The Ruggist
Open Studio

Open Studio

Elevate Your Understanding of Carpetry

‘Open Studio’ is an immersive two (2) week learning intensive created for those who desire a more elevated and comprehensive understanding of the carpet design and crafting process – carpetry* as I prefer to call it. Whether you are a designer/artist/creative already working – or (k)not – in textiles and rugs, a showroom owner or salesperson trading in Nepali-Tibetan carpets, a seasoned industry veteran looking to expand upon or establish a repertoire of skills unique to Nepali-Tibetan carpet making, or perhaps an avowed aficionado with a quest for knowledge, ‘Open Studio’ offers a robust educational program which illuminates the complexities and beauty of early 21st century Nepali-Tibetan carpet making in Kathmandu, Nepal.

Ideated by Urgyen Wangchuk of Zekö Designs, Tenzin Norbu of Karnor Carpet Manufacturers, and me, Michael Christie, The Ruggist, the ‘Open Studio’ concept addresses the circumstances of this era, introducing participants to the realities of carpetry in order to provide genuine authenticity in salesmanship, service, and design. After all, how best to design and/or sell something than by understanding how it is made?

The casual, yet structured curriculum provides extensive hands-on studio activities, engaging lectures, and enriching field trips in addition to nearly unfettered access to facilities and information in order to foster a new paradigm for carpetry in Kathmandu, Nepal. Participants of ‘Open Studio’ gain an in-depth understanding of the nature of Nepali-Tibetan carpetry from past carpetry traditions to the socioeconomic and design realties of this era. And, by leveraging industry savoir faire and expertise to the further benefit of participants, ‘Open Studio’ provides contextualized insight and perspectives which add nuänce to the storied and time honoured craft of Tibetan carpet making. Moreover, all of this unparalleled access takes place while participants work in situ at the Karnor Carpet Manufactory as skilled craftspeople weave and craft participant designed maquettes – samples if you rather – in real time.

‘Open Studio’ is about forging a closer connection between maker and consumer, bridging the information gap betwixt trading pairs be they maker and consumer, buyer and seller, exporter and importer, or the like. And then due to collaborative dialogue, to perhaps imagine new possibilities for transformative change to an industry already and continuously in flux. All that, and we have fun!! (If you like rugs, delicious food, and adventure!)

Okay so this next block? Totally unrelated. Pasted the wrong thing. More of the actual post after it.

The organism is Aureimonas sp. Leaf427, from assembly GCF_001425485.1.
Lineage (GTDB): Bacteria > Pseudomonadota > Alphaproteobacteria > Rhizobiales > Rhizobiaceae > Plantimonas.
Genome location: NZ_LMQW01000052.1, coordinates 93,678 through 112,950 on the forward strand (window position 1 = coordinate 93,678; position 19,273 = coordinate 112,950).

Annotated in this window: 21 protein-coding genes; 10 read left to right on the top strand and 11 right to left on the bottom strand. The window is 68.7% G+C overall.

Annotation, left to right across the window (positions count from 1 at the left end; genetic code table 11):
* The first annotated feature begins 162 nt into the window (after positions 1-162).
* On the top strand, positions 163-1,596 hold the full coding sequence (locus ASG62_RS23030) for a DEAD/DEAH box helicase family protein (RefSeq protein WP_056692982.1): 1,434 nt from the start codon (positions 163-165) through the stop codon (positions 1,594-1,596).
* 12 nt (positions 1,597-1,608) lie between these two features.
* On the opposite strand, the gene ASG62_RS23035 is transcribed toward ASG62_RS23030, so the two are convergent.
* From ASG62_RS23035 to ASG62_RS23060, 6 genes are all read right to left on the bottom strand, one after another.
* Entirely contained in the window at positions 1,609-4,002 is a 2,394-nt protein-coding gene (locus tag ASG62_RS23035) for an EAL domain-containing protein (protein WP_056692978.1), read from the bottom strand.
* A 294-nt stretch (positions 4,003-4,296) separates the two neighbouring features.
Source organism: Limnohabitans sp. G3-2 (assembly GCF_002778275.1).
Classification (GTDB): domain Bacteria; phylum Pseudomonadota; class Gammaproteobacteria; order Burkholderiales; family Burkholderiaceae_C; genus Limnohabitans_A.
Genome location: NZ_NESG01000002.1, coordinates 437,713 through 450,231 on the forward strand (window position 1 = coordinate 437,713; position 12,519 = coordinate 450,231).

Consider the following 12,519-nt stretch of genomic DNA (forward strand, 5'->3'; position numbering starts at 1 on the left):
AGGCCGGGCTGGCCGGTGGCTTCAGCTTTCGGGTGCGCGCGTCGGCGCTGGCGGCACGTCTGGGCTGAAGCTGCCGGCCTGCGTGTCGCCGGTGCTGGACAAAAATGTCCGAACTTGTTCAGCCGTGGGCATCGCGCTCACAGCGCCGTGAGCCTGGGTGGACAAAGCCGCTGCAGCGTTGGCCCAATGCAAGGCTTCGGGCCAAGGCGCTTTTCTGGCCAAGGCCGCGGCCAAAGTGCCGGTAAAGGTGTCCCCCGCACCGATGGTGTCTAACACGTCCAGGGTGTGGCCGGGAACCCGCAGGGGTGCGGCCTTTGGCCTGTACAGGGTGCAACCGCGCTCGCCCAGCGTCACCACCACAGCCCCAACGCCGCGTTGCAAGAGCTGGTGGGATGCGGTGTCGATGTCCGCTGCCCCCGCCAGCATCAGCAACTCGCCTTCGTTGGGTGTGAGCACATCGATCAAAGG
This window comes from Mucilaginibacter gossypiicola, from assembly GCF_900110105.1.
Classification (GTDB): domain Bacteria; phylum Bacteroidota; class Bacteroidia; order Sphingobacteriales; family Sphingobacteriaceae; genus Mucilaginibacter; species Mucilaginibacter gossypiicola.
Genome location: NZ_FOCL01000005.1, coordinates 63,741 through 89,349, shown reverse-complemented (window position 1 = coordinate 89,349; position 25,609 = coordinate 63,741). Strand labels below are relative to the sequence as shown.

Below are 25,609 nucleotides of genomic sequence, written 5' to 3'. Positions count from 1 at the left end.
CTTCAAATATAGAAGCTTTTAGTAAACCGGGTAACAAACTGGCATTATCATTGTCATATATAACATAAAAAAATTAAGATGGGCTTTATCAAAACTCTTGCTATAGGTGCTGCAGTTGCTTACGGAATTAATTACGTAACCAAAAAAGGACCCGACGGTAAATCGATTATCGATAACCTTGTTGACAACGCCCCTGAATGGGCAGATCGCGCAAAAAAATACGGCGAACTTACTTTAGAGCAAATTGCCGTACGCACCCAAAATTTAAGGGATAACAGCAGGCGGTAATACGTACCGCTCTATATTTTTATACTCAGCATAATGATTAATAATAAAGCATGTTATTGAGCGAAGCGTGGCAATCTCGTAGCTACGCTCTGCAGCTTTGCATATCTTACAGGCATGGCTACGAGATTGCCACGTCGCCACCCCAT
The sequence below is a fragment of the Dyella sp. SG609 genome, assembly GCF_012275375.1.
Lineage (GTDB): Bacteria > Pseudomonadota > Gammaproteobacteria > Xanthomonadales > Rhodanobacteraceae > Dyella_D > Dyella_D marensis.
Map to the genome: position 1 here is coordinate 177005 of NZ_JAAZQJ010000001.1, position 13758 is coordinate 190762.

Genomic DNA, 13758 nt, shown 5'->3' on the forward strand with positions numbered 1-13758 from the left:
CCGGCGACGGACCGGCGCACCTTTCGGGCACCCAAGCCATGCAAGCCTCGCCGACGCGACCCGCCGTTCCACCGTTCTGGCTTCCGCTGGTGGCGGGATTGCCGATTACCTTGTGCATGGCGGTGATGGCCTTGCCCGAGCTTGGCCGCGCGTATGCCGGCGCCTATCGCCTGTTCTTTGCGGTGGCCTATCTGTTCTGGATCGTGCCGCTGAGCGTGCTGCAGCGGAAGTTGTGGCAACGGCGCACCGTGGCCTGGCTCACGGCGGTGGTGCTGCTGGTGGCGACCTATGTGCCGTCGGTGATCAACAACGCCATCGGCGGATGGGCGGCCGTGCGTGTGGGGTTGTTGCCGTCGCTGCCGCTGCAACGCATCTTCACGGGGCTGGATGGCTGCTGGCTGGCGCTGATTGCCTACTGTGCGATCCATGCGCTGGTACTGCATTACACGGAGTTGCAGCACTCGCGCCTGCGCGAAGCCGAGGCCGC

Participants of Open Studio as well as staff from Karnor Carpets and Zekö Design collaborate during an afternoon session of the inaugural Open Studio in Autumn 2023.

‘Open Studio’ sessions typically occur in the Autumn (October/November) on the campus of Karnor Carpet Manufactory in Kathmandu, Nepal. To learn more and to register (during registration period) please visit the Open Studio website.

It is with utmost appreciation that I give thanks to Tracey Grant, Lisa Slappey, Melissa McDonald-Vieira, Deborah Hernandez, Yangzom Wujohktsang, and Randy Hyde (left to right), for their participation in the inaugural ‘Open Studio’ in Autumn 2023. Shown on the final day of ‘Open Studio’ presenting their first fully finished maquettes, I am grateful for their collaboration as I strive to refine ‘Open Studio’ for successive cohorts. Again, many kind thanks!

A Meaningful In-Depth Experience

As an aficionado of Nepali-Tibetan carpet weaving I have long sought to thoroughly understand carpets as more than just design applied to blank/white canvas. But this tends to be a more academic pursuit which can easily find itself at odds with the commercial concerns of an industry largely controlled by the demands of occidental designers, buyers, and traders – if not ultimately by end consumers. At some point, the precise determination of which remains unknown, my former ‘commercial’ career in the sales of rugs and carpets – such that it was – ceased to exist thus ushering in a period of intellectual pursuit over that of commercial concerns or trading.

I’ve been fortunate in these pursuits to be exposed to much which often remains hidden, even to those who work in the trade. With no negative connotations toward any individual, it is this ignorance and naïveté, a lack of exposure to information, that creates an environment in which misinformation can replace information. A question asked of a salesperson but unanswered. A void which must be filled… …with something. It’s the ‘You know how it is…,’ statement from someone deflecting because perhaps they themselves do not know. I know I was guilty of this as a younger salesperson, I was guilty of it by foolishly removing commerce from the academic (for they are always intertwined), and I likely remain guilty of it in many other regards.

To address what I see as this sizeable gap in information, I designed the ‘Open Studio’ curriculum to illustrate, as much as possible and as best able with the tools afforded me, the processes of carpetry to audiences both appropriate and eager to gain this insight; ‘Open Studio’ is not intended nor designed for the, dare I say, layperson or end consumer. Rather for niche audiences of people who see themselves as more than salespeople or designers. They see themselves as exceptional salespeople and prolific designers, extraordinary people who can speak authentically about an anachronistic product: handknotted rugs and carpets. And moreover, they can speak the right words based on the right thoughts to a purchasing cohort, an emerging consumer demographic, which is not only in tune with tactile handwërk products, but is unprecedentedly large and set to inherit vast wealth.

Since time immemorial all weaving, including Tibetan carpet making has continually evolved to suit the needs of the era; ‘Open Studio’ is part of my approach to the next era of carpet making for I believe the future consumers of handknotted rugs and carpets will be well served by people who truly understand the product; it is my hope that ‘Open Studio’ will help facilitate renewed excellence in carpetry.


‘For three decades I have worked in the rug industry as an academic and a retailer. ‘Open Studio’ now stands as the single most meaningful educational experience of my career.’

Lisa Slappey, Ph.D., co-owner of Post Modern Rugs in Houston, Texas, United States.


”Open Studio’ provided an in-depth understanding of rug design and production you cannot get stateside.’

Randy Hyde, owner of Renaissance Rug Cleaning in Portland, Oregon, United States.